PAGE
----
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The definition of "solidarity economy" is widely contested. For some, it refers to a set of strategies and a struggle aimed at the abolition of capitalism and the oppressive social relations that it supports and encourages; for others, it names strategies for "humanizing" the capitalist economy—seeking to supplement capitalist globalization with community-based "social safety nets".
The solidarity economy can be seen a) as part of the "third sector" in which economic activity is aimed at expressing practical solidarity with disadvantaged groups of people, which contrasts with the private sector, where economic activity is aimed at generating profits, and the public sector, where economic activity is directed at public policy objectives, or b) as a struggle seeking to build an economy and culture of solidarity beyond capitalism in the present.
The still evolving term "solidarity economy" is an English translation of a concept represented by the French "économie solidaire" and similar terms in several other languages. As such it is sometimes translated by other expressions such as "solidarity-based economy".
Social and solidarity economy[edit source | edit]The solidarity economy is often considered part of the social economy, forming what might be termed the "social and solidarity economy" (from the French "économie sociale et solidaire"). The concepts are still under development and the difference between the two terms is gradually being clarified. An organisation seeing itself as part of the solidarity economy generally goes beyond achieving purely social aims: it aims to put right an injustice by expressing solidarity. For example, a local sports club has a social aim and so can be considered part of the social economy, but would not normally be considered part of the solidarity economy except in special circumstances (e.g. a township sports club in South Africa in the days of apartheid).
Examples of solidarity economy organisations[edit source | edit]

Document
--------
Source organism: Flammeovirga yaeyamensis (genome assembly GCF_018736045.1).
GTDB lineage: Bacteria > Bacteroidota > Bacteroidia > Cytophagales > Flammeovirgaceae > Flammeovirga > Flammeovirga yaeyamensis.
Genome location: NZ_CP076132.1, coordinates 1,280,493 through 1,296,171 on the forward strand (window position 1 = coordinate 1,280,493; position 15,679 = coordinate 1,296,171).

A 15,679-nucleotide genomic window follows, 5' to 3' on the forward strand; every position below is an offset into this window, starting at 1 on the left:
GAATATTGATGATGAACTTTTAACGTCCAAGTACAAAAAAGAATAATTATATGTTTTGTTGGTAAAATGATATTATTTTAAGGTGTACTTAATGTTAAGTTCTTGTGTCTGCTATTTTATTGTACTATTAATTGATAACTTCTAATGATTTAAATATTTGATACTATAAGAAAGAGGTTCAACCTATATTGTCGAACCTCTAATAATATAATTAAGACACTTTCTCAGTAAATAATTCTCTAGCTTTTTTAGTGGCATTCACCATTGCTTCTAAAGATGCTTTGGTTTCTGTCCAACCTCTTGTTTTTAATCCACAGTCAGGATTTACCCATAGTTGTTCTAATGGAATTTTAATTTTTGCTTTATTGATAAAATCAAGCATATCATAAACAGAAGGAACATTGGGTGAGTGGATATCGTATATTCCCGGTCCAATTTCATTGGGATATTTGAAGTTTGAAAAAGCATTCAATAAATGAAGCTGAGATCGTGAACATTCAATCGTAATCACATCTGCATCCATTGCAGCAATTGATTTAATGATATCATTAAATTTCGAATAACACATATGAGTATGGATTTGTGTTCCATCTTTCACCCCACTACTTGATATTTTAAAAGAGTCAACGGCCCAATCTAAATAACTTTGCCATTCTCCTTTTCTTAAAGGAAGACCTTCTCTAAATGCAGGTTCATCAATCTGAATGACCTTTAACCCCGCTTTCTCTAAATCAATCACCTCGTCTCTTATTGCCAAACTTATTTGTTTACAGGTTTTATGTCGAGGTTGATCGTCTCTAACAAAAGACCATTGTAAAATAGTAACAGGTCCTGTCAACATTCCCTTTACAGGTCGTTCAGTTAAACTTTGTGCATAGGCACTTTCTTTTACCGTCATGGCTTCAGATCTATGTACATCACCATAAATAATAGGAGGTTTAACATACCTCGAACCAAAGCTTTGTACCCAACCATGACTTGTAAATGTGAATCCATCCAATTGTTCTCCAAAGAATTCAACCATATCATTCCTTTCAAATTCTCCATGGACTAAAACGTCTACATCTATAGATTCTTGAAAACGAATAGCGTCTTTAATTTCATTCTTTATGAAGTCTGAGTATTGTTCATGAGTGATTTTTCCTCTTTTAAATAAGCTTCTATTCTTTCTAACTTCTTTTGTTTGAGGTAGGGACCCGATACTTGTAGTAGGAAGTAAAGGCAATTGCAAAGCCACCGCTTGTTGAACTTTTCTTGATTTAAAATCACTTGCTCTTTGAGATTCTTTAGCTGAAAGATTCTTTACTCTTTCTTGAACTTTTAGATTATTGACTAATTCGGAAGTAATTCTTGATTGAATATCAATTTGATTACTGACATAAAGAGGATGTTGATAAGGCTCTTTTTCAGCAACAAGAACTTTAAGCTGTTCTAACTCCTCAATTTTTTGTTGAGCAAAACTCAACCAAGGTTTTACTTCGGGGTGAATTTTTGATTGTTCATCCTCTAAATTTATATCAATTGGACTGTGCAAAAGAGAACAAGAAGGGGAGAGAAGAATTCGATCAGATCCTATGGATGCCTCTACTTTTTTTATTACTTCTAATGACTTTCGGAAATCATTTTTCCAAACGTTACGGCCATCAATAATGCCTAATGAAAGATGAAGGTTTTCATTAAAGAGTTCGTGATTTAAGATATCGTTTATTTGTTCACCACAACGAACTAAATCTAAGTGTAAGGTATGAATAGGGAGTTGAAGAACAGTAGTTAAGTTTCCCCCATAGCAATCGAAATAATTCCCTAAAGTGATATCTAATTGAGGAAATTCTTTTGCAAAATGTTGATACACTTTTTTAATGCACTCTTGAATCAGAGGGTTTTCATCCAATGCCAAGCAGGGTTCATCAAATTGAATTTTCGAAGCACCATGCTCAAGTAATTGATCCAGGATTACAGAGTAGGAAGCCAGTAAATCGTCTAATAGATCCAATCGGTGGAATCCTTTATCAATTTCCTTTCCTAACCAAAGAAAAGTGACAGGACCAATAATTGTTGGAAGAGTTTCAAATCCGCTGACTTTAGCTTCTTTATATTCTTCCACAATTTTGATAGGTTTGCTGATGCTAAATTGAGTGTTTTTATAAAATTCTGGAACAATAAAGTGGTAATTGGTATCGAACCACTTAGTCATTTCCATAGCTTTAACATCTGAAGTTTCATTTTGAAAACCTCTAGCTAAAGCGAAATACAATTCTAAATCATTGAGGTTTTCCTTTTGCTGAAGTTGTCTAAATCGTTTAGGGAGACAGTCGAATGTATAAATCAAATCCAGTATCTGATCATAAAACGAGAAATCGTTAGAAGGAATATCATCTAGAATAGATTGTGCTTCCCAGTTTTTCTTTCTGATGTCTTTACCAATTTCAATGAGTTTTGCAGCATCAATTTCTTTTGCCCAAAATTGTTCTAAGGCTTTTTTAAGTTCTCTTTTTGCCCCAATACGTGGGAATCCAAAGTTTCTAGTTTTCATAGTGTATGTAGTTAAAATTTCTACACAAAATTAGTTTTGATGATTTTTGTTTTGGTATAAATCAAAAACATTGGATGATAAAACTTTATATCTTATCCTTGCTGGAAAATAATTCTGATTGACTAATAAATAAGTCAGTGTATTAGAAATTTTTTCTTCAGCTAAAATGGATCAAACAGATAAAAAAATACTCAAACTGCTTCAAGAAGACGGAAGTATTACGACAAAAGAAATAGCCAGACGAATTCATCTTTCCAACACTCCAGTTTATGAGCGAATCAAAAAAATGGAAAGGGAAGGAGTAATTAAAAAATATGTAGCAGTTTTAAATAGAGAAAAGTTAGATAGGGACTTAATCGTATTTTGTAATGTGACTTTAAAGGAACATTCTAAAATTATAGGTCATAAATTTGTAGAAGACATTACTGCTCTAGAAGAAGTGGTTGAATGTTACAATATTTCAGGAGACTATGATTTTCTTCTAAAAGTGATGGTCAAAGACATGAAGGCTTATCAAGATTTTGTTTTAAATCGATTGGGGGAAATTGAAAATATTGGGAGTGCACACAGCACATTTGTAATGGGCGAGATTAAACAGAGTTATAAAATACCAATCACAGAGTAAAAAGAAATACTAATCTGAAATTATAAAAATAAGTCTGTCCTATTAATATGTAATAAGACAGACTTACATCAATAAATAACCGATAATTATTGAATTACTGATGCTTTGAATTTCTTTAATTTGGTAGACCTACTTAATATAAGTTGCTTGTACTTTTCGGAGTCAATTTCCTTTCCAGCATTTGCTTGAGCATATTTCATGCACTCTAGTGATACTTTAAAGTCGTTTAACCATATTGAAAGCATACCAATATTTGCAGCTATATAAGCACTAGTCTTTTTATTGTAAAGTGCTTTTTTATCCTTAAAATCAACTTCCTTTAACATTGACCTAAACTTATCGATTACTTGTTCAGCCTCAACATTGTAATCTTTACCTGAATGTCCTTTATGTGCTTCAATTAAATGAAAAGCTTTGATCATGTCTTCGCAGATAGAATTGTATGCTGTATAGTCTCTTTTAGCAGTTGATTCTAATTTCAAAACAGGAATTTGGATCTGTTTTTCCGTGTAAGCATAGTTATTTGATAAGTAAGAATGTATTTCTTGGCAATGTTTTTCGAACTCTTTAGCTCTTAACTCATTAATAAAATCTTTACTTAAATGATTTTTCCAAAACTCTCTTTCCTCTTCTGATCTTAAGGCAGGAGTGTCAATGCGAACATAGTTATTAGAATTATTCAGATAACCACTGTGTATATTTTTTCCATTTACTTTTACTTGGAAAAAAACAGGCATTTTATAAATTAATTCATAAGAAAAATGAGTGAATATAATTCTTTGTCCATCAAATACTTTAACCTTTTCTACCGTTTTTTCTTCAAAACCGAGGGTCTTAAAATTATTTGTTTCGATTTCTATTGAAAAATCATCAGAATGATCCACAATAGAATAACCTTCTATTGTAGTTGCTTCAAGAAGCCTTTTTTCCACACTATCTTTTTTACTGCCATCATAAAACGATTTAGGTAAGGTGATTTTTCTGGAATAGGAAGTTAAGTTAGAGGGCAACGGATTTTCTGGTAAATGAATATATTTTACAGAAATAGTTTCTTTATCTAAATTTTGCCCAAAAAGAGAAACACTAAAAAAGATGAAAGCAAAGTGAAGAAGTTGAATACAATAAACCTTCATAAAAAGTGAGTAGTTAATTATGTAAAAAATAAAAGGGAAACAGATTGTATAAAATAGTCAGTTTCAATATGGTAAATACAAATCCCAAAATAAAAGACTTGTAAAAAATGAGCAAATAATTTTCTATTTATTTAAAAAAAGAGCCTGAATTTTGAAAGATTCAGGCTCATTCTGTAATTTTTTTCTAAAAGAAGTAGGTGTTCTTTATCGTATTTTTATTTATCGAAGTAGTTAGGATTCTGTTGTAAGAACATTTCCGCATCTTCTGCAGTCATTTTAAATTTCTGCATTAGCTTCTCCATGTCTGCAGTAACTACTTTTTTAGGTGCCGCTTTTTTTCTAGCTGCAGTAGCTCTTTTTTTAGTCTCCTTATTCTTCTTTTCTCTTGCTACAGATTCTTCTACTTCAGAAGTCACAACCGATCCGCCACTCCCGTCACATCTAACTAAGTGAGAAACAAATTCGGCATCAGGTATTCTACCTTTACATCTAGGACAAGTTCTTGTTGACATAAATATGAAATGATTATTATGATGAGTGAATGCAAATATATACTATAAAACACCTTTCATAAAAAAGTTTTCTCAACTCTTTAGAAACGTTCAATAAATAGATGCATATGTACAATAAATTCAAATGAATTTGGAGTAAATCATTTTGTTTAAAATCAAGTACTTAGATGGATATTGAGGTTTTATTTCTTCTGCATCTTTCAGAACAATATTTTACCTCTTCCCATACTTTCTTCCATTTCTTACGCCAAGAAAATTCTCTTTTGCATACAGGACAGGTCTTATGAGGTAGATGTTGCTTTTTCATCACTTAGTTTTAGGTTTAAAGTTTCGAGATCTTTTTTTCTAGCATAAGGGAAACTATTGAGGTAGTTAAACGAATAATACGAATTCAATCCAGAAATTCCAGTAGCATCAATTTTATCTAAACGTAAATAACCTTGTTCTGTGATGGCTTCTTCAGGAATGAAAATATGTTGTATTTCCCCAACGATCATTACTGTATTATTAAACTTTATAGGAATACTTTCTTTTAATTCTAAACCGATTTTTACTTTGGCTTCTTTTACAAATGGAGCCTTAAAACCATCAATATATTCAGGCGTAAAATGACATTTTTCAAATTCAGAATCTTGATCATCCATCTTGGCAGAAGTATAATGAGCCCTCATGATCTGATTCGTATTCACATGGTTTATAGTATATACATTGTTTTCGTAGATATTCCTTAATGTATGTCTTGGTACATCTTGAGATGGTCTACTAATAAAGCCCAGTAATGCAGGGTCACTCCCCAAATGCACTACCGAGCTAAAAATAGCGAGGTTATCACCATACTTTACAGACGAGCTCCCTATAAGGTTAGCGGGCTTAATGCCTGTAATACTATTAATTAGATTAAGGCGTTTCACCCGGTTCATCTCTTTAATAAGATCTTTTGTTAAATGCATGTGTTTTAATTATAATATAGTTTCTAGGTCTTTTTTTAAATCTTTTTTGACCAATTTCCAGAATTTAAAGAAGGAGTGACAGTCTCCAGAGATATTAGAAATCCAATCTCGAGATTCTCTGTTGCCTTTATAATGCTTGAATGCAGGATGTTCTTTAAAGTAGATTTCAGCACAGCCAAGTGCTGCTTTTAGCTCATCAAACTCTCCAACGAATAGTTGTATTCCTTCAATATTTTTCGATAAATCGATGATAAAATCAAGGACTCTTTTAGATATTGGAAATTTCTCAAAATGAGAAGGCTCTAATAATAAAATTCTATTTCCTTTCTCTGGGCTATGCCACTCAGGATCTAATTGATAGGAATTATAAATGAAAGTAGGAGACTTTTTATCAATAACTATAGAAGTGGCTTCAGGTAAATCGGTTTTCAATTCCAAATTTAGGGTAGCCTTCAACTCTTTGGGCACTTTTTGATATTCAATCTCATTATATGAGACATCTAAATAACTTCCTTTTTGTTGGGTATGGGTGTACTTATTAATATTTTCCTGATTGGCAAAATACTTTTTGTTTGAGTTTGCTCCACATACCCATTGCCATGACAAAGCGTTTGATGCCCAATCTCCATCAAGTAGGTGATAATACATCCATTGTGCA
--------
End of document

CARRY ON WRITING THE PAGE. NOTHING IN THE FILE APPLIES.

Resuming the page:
- Fair trade organisations form part of the solidarity economy as their aim is to express practical solidarity with farmers in the developing world by paying them fair prices for their produce.
- Self-help organisations also form part of the solidarity economy as members support each other in dealing with their problems as a practical form of solidarity.
- Co-operatives and especially Worker cooperatives form part of the solidarity economy if their aims include a commitment to solidarity in some form.
- Trade unions are often considered a key part of the solidarity economy as they are based on the principle of solidarity between workers.
- Open source development and other forms of commons-based peer production.
- Social center
- Give-away shops and other forms of Gift economy
- Local Exchange Trading Systems (LETS) as a way of replacing money.
- Solidarity lending
- Ethical purchasing
- Economy for the Common Good
References[edit source | edit]
- Miller, Ethan. Solidarity Economics. Strategies for Building New Economies from the Bottom-Up and the Inside-Out - February 2004
- Miller, Ethan. Other Economies are Possible!, ZNet
- Miller, Ethan. Elements of a Solidarity Economy, [GEO]
- Euclides André Mance. Solidarity economics, Turbulence
- Solidarity Economics
- German Conference on Solidarity Economy held in Berlin on 24-26 November 2006
[edit source | edit]
- RIPESS - Intercontinental Network for the Promotion of Social Solidarity Economy
- Haverford College Solidarity Economy Resources
- Grassroots Economic Organizing
- Euclides André Mance Archives
- The U.S. Solidarity Economy Network
- Portal de Economía solidaria (in Spanish)
- Solidarische Ökonomie (in German)
- Different articles available in English, French and Spanish (MIJARC)
- SOLECOPEDIA (online encyclopaedia on solidarity economy, in English, French, Spanish etc.)